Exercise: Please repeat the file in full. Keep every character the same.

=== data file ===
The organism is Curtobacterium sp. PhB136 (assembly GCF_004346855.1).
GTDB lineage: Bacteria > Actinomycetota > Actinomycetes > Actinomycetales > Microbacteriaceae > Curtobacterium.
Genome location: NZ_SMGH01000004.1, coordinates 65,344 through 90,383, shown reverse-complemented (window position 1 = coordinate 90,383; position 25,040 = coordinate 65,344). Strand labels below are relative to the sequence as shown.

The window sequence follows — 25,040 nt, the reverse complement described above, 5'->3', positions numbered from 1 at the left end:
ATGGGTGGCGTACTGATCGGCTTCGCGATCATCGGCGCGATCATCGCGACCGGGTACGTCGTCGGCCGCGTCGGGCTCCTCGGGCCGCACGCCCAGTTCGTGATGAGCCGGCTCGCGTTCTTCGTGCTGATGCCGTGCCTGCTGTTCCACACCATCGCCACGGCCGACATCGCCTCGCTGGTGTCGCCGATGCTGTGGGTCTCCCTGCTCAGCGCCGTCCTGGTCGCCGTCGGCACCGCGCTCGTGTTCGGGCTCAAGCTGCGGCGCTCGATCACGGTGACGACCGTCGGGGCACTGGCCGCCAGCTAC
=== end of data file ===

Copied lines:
The organism is Curtobacterium sp. PhB136 (assembly GCF_004346855.1).
GTDB lineage: Bacteria > Actinomycetota > Actinomycetes > Actinomycetales > Microbacteriaceae > Curtobacterium.
Genome location: NZ_SMGH01000004.1, coordinates 65,344 through 90,383, shown reverse-complemented (window position 1 = coordinate 90,383; position 25,040 = coordinate 65,344). Strand labels below are relative to the sequence as shown.

The window sequence follows — 25,040 nt, the reverse complement described above, 5'->3', positions numbered from 1 at the left end:
ATGGGTGGCGTACTGATCGGCTTCGCGATCATCGGCGCGATCATCGCGACCGGGTACGTCGTCGGCCGCGTCGGGCTCCTCGGGCCGCACGCCCAGTTCGTGATGAGCCGGCTCGCGTTCTTCGTGCTGATGCCGTGCCTGCTGTTCCACACCATCGCCACGGCCGACATCGCCTCGCTGGTGTCGCCGATGCTGTGGGTCTCCCTGCTCAGCGCCGTCCTGGTCGCCGTCGGCACCGCGCTCGTGTTCGGGCTCAAGCTGCGGCGCTCGATCACGGTGACGACCGTCGGGGCACTGGCCGCCAGCTAC